This answer right here is why Kofi Kingston should beat Daniel Bryan at WrestleMania 35.
Sitting down with SiriusXM’s Busted Open, Kingston gave a fantastic answer when asked to explain the meaning of KofiMania and the ‘people like us’ talking point he and fellow members of The New Day have used throughout the buildup.
"It's everybody who has struggled."— SiriusXM Busted Open (@BustedOpenRadio) April 4, 2019
A lot has been made of the phrase "people like us" when it comes to the #KofiMania story heading into #WrestleMania but @TrueKofi says it was left open ended for a reason. pic.twitter.com/pDO5IobfIF
“We left it open-ended for a reason, and it means a lot of different things. For example, myself, I wear pigtails in the ring. I wear pink. I skip. I clap. I twerk. You know what I mean? And you don’t see someone like that in the main event scene. There’s obviously the element of race concerned in it, right? You haven’t seen many African-American champions hold major titles. So, that is definitely a big piece of it. So I think what’s awesome about this whole storyline is that so many people can identify with it. Whether it be people who are like black children, who are looking at the screen, and they see black men doing excellent things. And excelling and doing excellent things, now they believe they can do excellent things. That’s a huge part of what we do, and it’s a huge element of pride that we take in being able to be that beacon of hope.”
“But also, from the perspective that kind of transcends race, is the fact that this is a legitimate 11 year journey. It’s a 11 year grind. You know what I mean? People like us, like people who work as hard they possibly can, who are told ‘no’. Even before I became a WWE superstar, I was told I was never going to make it because I wasn’t big enough. You know what I mean? I wasn’t strong enough. I wasn’t 6’8, and here we are. You know what I’m saying? People who are always climbing obstacles, climbing mountains, only to find more mountains at the top of those mountains and having to climb again. You know people like us, it involves, it’s everybody who has struggled. Everybody who has had a difficult time getting to where they want to be. And now they can look to us as examples of ‘Hey I can do this because they did it and I see it happening. Maybe I can do it too.’”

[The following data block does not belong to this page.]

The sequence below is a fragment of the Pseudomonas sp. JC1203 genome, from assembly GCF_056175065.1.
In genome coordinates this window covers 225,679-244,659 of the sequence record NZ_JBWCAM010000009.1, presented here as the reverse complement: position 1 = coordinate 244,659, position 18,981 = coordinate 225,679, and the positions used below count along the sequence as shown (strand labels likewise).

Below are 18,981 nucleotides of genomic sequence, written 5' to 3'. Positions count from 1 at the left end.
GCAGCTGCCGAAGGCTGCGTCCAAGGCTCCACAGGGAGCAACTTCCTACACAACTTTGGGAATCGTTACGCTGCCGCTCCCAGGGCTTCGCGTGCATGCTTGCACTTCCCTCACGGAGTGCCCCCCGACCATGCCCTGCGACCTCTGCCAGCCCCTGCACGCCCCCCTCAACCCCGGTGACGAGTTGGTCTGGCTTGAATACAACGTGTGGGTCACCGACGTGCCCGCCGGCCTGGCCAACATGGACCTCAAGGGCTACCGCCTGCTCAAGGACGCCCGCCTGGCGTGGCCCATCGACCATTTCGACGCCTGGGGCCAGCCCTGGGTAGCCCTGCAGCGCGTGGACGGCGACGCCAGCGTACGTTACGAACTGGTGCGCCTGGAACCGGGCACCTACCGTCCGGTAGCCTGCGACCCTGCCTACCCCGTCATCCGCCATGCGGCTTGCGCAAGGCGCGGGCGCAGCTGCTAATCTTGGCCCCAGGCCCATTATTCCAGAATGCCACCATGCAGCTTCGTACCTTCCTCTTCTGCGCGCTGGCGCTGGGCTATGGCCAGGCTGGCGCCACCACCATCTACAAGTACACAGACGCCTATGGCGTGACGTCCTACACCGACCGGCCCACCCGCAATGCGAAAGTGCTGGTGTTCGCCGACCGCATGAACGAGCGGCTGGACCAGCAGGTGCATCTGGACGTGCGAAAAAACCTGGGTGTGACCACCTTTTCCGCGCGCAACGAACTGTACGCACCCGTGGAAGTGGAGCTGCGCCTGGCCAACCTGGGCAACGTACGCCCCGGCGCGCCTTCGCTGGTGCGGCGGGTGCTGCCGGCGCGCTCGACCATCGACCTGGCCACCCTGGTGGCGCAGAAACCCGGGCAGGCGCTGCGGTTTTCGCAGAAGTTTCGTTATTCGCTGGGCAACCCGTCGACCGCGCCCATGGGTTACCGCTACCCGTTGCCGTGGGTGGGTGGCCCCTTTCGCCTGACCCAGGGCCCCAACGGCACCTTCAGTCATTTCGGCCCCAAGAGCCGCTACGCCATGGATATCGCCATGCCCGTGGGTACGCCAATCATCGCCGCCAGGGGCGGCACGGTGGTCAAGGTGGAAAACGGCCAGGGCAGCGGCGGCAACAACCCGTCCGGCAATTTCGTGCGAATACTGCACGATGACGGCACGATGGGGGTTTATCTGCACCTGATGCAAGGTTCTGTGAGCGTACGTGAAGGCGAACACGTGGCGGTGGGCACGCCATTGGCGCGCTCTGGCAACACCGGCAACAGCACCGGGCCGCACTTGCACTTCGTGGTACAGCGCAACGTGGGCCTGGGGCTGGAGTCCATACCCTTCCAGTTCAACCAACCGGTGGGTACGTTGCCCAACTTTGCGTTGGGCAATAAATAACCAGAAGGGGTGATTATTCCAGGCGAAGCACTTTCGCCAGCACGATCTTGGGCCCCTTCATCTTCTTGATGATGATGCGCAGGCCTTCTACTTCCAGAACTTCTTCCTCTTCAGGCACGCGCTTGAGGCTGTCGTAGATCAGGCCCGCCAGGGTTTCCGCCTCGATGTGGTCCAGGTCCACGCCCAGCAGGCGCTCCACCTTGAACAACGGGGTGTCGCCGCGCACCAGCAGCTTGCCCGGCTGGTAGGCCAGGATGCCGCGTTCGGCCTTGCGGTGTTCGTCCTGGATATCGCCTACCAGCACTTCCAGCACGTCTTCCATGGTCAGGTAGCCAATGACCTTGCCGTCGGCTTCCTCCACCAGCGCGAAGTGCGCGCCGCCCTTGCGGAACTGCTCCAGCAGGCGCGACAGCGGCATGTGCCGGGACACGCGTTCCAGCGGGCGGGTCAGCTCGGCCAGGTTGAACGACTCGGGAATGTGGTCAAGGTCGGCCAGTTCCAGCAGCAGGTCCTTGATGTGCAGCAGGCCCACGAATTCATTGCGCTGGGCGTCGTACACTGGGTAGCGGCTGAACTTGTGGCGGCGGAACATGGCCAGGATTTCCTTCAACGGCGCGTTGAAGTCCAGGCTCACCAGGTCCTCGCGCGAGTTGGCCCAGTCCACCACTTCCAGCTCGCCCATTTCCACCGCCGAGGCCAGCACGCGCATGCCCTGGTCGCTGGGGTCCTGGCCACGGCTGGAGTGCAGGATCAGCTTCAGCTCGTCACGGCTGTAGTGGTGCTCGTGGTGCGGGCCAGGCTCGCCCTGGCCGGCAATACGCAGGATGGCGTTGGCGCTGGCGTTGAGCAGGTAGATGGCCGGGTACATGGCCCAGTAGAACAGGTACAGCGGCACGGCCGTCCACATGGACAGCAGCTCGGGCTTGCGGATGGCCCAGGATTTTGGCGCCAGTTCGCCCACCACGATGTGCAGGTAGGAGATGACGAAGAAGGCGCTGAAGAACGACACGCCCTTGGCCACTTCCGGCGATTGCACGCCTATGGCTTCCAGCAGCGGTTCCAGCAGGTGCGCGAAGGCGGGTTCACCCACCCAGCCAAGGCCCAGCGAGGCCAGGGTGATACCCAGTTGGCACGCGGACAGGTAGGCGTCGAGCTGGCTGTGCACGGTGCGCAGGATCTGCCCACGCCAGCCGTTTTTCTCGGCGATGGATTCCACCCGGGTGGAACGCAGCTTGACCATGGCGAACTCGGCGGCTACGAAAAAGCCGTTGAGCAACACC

That all makes sense.
In 2019, maybe pro wrestling isn’t the correct medium to handle the weight of real-world topics such as race relations. With all that being said, Kingston gave the perfect explanation of what KofiMania means and why everyone, on some level, can relate to the struggle.
Momentum is building, the timing feels perfect, will Kofi Kingston walk out of WrestleMania 35 as the new WWE Champion?